Couldn’t agree more- I’m hoping this is a first step in that direction. Shanahan has never struck me as being a sleazeball, so I’m hoping he’ll be more transparent about things- and frankly make things easier on himself by making it clear what the penalties are for assorted infractions. None of the ‘well, the circumstances were…” stuff- elbow to the head, here’s how long you sit, period.

      Bear with me, I’m busy dreaming of this perfect world. In addition to having a competent discipline system for the NHL, it rains Hershey Kisses and I ride a unicorn to work.

  3. sknut - Jun 1, 2011 at 1:58 PM

    Your guys analysis is spot on, until the league makes the GM’s sit down and define what hits merit what suspensions and so on, Shanny faces an uphill climb. At least that goof is gone and the NHL is better off today.

  4. cannonblast14 - Jun 1, 2011 at 3:49 PM

    I dont often agree with Damien Cox, but he is right in this instance. This is an impossible job. Prepare for criticism on whatever ruling is made and good luck.

  5. habsman - Jun 1, 2011 at 4:42 PM

    To this point in the 2011 playoffs, Gregory Campbell has been the most valuable player. His signing in the past offseason was best transaction of the year. Unfortunately for Gregory, his stock will now drop like a rock. Hopefully the on-ice officials will feel less anxiety about making the correct calls now that Daddy is out of the picture.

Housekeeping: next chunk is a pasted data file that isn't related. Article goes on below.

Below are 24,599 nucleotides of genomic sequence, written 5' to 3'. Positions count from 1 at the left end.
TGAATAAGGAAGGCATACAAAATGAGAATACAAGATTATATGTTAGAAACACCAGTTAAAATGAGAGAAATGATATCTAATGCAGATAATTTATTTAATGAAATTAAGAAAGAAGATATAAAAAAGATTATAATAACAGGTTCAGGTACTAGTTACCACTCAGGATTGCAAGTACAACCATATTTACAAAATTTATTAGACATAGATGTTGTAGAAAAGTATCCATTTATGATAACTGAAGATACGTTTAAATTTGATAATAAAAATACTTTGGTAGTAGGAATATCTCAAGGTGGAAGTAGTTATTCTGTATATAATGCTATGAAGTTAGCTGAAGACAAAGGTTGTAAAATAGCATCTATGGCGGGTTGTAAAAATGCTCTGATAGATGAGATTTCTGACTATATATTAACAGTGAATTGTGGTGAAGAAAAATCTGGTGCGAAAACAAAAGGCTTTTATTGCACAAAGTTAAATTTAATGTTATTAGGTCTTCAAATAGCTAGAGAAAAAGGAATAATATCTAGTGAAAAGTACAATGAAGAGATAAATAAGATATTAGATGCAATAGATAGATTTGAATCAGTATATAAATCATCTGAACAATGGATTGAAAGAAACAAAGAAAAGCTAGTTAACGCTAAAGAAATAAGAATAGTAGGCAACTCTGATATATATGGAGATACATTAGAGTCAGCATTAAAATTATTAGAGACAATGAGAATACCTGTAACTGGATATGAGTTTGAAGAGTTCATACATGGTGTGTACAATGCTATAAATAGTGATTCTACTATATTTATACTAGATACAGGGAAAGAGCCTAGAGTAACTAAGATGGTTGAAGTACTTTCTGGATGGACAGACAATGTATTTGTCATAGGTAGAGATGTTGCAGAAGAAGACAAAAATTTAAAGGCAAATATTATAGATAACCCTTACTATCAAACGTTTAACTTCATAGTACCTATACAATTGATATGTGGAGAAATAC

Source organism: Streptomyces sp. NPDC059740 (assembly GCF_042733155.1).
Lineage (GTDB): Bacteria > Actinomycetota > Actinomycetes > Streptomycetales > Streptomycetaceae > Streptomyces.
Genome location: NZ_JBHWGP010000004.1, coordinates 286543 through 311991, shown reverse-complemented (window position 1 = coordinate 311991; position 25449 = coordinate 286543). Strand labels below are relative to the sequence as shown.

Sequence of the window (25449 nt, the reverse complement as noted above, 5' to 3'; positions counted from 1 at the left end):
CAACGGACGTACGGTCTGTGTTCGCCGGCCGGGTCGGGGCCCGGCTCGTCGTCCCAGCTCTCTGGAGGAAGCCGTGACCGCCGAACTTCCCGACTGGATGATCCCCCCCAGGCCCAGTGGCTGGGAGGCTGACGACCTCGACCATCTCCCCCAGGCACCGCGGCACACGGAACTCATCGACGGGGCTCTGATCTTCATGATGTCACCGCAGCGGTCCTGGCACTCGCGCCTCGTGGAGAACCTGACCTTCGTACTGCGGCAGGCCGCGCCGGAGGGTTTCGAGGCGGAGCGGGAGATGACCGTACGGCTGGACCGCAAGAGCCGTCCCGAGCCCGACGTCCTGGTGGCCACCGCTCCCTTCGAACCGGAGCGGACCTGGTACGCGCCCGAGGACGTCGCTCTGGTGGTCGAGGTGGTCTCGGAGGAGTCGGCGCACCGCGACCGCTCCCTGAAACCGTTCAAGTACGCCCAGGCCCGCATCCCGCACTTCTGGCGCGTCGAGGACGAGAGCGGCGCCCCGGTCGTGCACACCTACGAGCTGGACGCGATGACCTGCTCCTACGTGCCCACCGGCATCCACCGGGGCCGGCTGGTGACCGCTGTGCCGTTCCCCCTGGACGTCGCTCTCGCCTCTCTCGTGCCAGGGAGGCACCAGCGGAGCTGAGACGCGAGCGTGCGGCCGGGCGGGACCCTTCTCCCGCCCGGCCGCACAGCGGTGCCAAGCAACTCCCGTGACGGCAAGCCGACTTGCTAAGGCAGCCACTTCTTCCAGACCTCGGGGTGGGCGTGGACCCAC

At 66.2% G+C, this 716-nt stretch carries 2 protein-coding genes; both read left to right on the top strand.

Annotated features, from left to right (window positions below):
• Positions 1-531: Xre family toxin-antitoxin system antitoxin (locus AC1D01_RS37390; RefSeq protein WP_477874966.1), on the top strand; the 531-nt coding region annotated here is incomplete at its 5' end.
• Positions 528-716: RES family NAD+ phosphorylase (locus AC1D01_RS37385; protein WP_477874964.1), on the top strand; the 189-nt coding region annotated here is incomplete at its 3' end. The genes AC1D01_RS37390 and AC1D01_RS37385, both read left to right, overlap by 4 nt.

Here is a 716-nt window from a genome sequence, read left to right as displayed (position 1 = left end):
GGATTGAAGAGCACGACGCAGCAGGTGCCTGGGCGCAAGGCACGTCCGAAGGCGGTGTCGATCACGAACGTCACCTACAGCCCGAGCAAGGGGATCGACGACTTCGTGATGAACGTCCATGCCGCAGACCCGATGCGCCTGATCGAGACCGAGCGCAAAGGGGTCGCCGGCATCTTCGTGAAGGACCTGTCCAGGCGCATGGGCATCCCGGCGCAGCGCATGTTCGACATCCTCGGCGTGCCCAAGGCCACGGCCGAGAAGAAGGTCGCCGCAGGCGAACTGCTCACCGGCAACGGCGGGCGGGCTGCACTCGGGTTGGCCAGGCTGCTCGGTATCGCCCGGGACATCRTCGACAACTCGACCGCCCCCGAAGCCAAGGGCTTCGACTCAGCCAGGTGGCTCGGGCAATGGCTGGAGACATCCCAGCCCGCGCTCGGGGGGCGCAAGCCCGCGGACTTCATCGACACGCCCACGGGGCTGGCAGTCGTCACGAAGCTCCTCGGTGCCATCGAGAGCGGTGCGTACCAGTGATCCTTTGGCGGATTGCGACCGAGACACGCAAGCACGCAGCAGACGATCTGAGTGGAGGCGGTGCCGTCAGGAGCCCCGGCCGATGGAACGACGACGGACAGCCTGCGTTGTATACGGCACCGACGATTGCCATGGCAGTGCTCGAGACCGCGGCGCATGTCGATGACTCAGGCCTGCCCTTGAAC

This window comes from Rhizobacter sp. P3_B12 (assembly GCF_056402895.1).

• jpelle82 - Jun 1, 2011 at 6:48 PM

      you epitomize why everyone hates montreal and their fans.

    • grudenthediva - Jun 1, 2011 at 11:02 PM

      Lil’ Gregory will have a job next season but he, like his father, will have no shred of dignity.

      The salad days for the Bruins are over.

  6. bcjim - Jun 1, 2011 at 10:14 PM

    Not sure about this. I’d rather see a dispassionate, disconnected person doing this, not a recent player who may have prejudices or axes to grind.

  7. tommytd - Jun 2, 2011 at 6:17 AM

    I’m glad to see him go…I listened to him discuss that Seabrook incident and I think the guy’s got a screw loose somewhere. Maybe, if we’re lucky, Bettman will follow him out!